We investigate the phenomenology and modeling for the development of an active multispectral laser radar (LADAR) sensor to image and identify ground targets in the 1 to 5 micrometers wavelength region. This sensor will be especially useful in high clutter situations or situations where the target is partially concealed. A continuously tunable optical parametric oscillator using a periodically poled lithium niobate (PPLN) nonlinear optical crystal is investigated as a candidate light source for the sensor. A 1 micrometers Nd:YAG laser was frequency shifted in PPLN to produce continuously tunable output between 1.35 to 5 micrometers wavelengths and signal output energy of up to 3.3 mJ in a 3 ns pulse. A tunable monostatic reflectometer system is fabricate for the measurement of the bidirectional reflectance distribution function of the LADAR target materials A method or band selection is formulated and tested using library reflectance spectra. Results of this work will be used for tower based imaging of different targets in cluttered backgrounds at ranges out to 3 km.
We review progress on quasi-phasematched optical parametric oscillators (OPOs) in bulk periodically poled LiNbO3. We have extended the electric-field poling process so that we now reliably fabricate crystals over 60-mm long in full 3-inch-diameter, 0.5-mm-thick wafers. Periodically poled material retains the low loss and bulk power handling properties of single domain LiNbO3, and QPM allows noncritical phasematching with the highest value of the nonlinear coefficient. OPOs pumped by 1.064-micrometers Nd:YAG lasers have been operated over the wavelength range 1.36 micrometers to 4.9 micrometers with tuning by temperature or QPM period. We have shown oscillation threshold as low as 0.006 mJ with a Q-switched pump laser, and pumping over 25 times threshold without damage. We have also demonstrated a doubly resonant OPO pumped directly with a commercial cw diode laser at 978 nm, and a 1.064-micrometers -pumped cw singly-resonant OPO with threshold < 3 W.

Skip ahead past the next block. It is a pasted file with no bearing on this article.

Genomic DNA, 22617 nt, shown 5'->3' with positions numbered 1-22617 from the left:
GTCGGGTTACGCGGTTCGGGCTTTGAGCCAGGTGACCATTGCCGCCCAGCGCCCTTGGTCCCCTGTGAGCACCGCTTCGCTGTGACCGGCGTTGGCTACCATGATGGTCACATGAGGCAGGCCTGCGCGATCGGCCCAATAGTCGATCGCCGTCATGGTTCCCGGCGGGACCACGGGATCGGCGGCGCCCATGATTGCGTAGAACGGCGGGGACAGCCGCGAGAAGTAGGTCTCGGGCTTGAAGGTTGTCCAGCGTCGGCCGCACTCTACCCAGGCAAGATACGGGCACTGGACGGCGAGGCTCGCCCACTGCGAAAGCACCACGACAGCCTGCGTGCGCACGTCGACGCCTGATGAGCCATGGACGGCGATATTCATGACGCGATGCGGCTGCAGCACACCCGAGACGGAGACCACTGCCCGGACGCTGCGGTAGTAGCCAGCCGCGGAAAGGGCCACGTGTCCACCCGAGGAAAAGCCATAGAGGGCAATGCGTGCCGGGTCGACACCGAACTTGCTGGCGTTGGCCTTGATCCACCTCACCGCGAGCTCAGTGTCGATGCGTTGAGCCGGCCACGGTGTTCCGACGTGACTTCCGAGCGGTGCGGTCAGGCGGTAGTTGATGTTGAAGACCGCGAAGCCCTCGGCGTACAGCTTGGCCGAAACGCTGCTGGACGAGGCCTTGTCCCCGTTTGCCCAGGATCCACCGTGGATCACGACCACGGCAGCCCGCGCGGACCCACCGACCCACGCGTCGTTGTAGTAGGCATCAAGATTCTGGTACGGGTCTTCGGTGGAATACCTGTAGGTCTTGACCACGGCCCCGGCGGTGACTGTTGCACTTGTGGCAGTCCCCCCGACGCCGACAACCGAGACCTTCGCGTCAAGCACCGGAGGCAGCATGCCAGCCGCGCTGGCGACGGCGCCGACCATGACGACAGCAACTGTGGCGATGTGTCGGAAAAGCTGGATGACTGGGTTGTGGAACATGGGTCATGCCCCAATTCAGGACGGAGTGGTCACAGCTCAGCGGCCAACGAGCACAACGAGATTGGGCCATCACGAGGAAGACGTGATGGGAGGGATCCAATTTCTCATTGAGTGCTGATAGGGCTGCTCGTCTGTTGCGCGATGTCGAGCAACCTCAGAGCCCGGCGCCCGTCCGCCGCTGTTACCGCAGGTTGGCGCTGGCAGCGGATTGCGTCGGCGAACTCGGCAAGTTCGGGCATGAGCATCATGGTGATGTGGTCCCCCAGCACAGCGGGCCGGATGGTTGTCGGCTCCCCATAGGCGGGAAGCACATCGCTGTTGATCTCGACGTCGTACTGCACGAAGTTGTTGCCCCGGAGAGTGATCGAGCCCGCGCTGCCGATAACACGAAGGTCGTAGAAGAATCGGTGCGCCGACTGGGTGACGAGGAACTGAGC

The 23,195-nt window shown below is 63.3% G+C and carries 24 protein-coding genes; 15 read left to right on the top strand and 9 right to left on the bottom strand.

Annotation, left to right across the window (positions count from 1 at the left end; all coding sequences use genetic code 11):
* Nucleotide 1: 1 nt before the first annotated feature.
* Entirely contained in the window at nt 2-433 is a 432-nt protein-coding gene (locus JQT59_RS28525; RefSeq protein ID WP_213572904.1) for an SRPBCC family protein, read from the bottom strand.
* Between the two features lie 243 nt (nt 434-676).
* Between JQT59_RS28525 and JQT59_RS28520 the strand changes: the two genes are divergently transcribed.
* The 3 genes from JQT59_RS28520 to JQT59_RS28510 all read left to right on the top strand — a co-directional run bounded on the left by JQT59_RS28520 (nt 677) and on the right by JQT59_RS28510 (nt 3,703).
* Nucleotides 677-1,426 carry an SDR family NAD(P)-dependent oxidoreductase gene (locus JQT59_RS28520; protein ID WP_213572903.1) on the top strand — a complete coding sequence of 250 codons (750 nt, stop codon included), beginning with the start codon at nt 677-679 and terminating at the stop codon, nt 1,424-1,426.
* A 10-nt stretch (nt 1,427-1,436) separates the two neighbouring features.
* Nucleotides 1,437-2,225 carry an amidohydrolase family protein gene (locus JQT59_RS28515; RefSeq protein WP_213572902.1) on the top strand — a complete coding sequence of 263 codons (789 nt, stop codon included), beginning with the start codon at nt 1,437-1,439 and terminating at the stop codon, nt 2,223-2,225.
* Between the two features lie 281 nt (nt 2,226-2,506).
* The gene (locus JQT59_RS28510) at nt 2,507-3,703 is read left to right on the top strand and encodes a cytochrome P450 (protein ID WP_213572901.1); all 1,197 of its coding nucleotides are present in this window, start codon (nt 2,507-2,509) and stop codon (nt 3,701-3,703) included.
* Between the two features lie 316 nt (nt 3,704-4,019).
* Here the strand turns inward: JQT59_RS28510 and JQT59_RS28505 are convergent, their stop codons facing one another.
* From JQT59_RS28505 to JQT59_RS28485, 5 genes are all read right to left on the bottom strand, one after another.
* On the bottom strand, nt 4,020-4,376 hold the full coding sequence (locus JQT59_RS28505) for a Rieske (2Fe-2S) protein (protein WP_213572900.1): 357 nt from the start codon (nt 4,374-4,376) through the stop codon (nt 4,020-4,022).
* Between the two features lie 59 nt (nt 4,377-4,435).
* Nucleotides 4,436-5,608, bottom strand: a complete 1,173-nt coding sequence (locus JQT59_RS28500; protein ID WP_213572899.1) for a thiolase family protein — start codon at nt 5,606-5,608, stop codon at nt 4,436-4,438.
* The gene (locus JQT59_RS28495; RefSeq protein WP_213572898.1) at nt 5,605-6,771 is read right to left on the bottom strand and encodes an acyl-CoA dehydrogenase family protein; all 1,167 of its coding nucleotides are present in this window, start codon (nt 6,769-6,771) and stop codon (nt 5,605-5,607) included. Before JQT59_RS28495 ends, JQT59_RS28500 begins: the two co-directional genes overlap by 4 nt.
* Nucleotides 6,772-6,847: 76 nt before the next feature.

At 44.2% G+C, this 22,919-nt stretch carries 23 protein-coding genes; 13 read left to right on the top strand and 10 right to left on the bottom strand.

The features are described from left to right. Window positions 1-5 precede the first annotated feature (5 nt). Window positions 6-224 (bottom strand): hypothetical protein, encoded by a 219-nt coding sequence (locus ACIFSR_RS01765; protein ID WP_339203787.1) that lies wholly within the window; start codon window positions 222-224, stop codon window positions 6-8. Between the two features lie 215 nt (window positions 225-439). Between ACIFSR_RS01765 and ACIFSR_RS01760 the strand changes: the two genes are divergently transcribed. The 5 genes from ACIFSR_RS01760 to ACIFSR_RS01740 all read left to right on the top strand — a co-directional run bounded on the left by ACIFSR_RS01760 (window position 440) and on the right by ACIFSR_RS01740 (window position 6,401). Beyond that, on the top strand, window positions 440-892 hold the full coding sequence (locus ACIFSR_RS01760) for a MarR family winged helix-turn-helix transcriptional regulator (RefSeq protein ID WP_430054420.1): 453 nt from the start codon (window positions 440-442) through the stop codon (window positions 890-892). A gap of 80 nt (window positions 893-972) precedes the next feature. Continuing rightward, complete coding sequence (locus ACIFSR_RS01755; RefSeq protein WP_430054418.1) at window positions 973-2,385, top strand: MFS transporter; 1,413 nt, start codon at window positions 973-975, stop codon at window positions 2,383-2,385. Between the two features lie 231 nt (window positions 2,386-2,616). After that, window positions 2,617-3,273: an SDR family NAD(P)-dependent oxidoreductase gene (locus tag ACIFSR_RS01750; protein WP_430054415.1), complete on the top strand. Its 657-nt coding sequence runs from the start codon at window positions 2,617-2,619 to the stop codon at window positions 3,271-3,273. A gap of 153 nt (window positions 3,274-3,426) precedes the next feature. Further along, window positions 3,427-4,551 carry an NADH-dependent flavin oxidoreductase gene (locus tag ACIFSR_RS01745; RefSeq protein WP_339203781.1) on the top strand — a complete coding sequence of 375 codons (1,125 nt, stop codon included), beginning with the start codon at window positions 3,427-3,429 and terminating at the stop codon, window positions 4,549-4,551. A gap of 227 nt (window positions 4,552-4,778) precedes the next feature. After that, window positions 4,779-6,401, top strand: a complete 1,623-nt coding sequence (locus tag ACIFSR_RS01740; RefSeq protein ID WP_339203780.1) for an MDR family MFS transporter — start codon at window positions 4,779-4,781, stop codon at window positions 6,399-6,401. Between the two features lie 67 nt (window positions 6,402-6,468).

We review progress of quasi-phasematched (QPM) optical parametric oscillators (OPOs) in bulk periodically poled LiNbO3. Using the electric field poling process, we can reliably fabricate 0.5-mm thick crystals with uniform domain structures over 15-mm long. Periodically poled material retains the low loss and bulk power handling properties of single domain LiNbO3, and QPM allows noncritical phasematching with the highest value of the nonlinear coefficient. OPOs pumped by 1.064-micrometers pulsed Nd:YAG lasers have been operated over the wavelength range 1.45 micrometers to 4.0 micrometers with tuning by temperature or QPM period. We have shown oscillation threshold as low as 0.020 mJ with a Q-switched pump laser, and pumping over two times threshold without damage. We have also demonstrated a doubly resonant oscillator near 1.96 micrometers pumped directly with a cw diode laser at 978 nm.
A low average power, pulsed, solid-state, 1.06-micron coherent laser radar (CLR) for range and velocity measurements of atmospheric and hard targets has been developed. The system has been operating at a field test site near Boulder, CO since September, 1988. Measurements have been taken on moving targets such as atmospheric aerosol particles, belt sanders, spinning disks, and various stationary targets. The field measurements have shown that this system exhibits excellent velocity measurement performance. A fast-tuning CW Nd:YAG oscillator has also been developed which has a frequency tuning range of greater than 30 GHz (which spans a target radial velocity range of over 16 km/s) and a tuning speed greater than 30 GHz/ms.